How can medial epicondylitis repair help?
If non-surgical treatment fails to improve golfer’s elbow, surgery is the next best step. Medial epicondylitis repair can be performed using minimally invasive surgery (MIS), which uses small incisions to access and repair the damage. The patient may be under general or local anesthesia. The surgery begins with a small incision at the inside of the elbow. Next, the surgeon uses a scope to view the damage while moving any obstructing tissue. Another incision may be used to insert tools to complete the procedure. The damaged tendon, tissue, and other debris causing pain are removed. Finally, the surgical instruments are removed, and the incisions are closed using stitches. Minimally invasive surgery means the patient can leave the hospital on the same day.
A strong recovery matters
After surgery, recovery is a multi-step approach to help heal and restore the elbow’s full function. Initially, the arm is placed in a sling for a few days, and the incisions are protected with bandages. The patient will be provided with instructions on wound care and pain management. The goal is to allow the incisions to heal for 1-2 weeks. Next, the bandages are removed, and the patient can begin physical therapy (PT) to improve the range of motion (ROM) and strengthen the elbow. After a few weeks, the tendon should be healed, and most patients can resume everyday tasks.
Getting back to the green
Some medial epicondylitis repair patients are involved in sports like golf. These patients are eager to get back to the green and enjoy golf again. Returning too soon, however, can lead to more pain and cause another injury. Every patient is different, but proper rest and recovery ensure optimal performance and minimal discomfort. Doctors typically recommend a 3-month wait, depending on the patient’s fitness levels. Even then, light activities are recommended to start, with sufficient rest, icing, and pain management. The patient can gradually increase swing intensity and length of time playing golf. Speak with a doctor or physical therapist to assess the elbow’s health and strength at every stage of recovery.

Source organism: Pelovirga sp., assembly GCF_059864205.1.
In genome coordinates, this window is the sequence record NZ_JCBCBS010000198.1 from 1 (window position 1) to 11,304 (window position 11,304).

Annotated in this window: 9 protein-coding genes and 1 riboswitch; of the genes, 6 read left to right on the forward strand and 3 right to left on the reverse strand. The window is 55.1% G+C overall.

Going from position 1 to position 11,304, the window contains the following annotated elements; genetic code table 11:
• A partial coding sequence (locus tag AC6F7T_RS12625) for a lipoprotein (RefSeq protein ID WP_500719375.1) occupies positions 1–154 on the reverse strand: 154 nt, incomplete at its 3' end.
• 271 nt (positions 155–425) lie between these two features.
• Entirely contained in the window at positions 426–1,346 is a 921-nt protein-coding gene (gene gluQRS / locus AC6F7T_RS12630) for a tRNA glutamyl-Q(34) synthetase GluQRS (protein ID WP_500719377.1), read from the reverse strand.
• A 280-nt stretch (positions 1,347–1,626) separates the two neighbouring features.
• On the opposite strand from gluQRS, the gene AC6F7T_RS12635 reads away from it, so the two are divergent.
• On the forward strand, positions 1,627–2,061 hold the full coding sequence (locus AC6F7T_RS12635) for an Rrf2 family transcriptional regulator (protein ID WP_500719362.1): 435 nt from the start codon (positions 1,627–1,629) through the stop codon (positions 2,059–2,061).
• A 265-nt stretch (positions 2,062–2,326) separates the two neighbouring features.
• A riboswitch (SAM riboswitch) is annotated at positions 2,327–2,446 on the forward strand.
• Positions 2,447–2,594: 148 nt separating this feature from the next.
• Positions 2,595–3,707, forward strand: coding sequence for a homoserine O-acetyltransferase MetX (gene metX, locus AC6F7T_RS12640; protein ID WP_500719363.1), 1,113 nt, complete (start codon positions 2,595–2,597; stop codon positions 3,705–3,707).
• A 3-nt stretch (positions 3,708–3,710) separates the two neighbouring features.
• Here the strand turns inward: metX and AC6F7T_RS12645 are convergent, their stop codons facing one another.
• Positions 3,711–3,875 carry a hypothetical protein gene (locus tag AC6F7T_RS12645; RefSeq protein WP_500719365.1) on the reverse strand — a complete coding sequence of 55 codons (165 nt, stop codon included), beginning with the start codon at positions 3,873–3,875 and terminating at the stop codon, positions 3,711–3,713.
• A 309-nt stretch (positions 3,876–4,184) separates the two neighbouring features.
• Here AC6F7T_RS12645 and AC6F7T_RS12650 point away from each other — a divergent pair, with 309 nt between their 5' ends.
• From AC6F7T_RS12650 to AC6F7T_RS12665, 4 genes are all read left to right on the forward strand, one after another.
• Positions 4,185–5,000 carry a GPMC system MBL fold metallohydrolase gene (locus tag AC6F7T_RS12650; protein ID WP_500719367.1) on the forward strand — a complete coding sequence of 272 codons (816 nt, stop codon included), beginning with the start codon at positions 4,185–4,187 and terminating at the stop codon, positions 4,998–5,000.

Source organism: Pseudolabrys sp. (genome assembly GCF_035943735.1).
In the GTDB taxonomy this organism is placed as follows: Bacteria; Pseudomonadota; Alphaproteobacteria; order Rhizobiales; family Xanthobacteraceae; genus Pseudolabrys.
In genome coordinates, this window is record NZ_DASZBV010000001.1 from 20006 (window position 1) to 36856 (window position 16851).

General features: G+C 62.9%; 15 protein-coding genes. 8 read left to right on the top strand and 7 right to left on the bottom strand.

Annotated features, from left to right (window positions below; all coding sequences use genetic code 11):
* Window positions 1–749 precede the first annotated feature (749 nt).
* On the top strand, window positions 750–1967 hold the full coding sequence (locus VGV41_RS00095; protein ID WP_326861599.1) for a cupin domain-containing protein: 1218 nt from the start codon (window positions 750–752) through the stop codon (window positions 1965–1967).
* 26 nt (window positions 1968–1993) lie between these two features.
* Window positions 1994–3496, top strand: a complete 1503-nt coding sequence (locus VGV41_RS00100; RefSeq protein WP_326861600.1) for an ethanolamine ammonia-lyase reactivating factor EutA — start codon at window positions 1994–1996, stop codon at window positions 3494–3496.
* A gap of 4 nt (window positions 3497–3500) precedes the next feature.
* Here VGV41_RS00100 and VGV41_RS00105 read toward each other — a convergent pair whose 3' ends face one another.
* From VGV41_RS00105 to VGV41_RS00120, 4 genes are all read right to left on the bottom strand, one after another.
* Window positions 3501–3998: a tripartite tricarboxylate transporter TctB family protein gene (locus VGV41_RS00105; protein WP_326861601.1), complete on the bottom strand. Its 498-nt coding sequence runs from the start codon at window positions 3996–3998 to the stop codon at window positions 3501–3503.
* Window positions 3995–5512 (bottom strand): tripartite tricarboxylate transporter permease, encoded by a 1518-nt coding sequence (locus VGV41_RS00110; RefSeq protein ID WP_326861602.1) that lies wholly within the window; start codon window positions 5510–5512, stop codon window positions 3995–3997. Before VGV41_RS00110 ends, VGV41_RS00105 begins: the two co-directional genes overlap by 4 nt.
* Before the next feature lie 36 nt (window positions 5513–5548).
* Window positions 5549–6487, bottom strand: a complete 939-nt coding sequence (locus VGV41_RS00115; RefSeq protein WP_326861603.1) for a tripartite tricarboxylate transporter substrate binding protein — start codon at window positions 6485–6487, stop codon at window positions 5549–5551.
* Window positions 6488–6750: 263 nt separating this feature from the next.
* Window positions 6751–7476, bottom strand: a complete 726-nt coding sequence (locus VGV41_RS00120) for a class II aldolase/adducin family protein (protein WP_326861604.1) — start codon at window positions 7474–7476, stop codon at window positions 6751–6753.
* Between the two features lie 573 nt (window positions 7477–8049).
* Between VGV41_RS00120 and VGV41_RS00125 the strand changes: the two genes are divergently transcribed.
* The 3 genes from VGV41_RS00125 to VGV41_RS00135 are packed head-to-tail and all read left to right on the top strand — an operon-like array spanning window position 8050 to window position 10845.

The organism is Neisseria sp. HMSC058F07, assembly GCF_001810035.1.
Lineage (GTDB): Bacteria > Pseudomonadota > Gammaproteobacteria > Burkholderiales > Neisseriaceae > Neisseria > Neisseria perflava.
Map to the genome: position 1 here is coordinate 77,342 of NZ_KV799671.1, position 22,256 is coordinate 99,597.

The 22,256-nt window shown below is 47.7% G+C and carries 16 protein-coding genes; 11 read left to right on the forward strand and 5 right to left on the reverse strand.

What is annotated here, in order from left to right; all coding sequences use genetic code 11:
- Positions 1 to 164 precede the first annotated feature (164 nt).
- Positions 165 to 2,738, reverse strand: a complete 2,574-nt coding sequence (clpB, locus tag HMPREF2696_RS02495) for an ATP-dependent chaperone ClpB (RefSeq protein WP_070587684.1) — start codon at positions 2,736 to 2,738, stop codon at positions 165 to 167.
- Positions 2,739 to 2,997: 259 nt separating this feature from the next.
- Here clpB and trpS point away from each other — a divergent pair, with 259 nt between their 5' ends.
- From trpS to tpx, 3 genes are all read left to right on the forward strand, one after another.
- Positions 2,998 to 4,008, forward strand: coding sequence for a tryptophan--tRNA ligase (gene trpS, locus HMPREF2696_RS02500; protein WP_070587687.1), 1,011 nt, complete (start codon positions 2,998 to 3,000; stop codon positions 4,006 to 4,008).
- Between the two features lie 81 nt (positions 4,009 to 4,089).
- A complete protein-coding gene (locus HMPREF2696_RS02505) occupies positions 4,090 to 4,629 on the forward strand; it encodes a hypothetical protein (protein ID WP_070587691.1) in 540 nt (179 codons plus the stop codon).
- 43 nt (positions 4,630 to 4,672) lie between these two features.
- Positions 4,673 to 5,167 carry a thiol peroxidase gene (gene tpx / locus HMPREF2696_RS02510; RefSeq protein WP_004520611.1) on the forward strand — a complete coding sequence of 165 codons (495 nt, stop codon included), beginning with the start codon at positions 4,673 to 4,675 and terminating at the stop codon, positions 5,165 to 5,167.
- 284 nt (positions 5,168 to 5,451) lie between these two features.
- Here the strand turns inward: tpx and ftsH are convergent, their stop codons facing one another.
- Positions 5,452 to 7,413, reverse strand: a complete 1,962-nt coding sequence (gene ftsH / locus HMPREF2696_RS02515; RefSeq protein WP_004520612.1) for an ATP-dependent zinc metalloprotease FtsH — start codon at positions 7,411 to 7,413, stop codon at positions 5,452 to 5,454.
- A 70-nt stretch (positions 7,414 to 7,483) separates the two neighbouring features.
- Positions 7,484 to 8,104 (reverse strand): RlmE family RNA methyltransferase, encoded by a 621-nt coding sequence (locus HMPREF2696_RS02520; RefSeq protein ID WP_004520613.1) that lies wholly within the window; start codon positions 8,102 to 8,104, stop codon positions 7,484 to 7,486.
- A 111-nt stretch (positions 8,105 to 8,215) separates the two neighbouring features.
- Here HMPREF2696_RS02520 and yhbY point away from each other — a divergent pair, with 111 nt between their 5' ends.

Tee off again after surgery
Golfer’s elbow is painful, but some people are tempted to ignore the injury to play the sport longer. However, the damage can worsen, leading to torn tendons in the elbow. While non-surgical options, including medication, steroid injections, and massage, can help, sometimes the damage is too severe. Surgery can clean up the damaged tendon, relieving pain and restoring function. Focusing on recovery after MIS ensures a swift but healthy return to golf.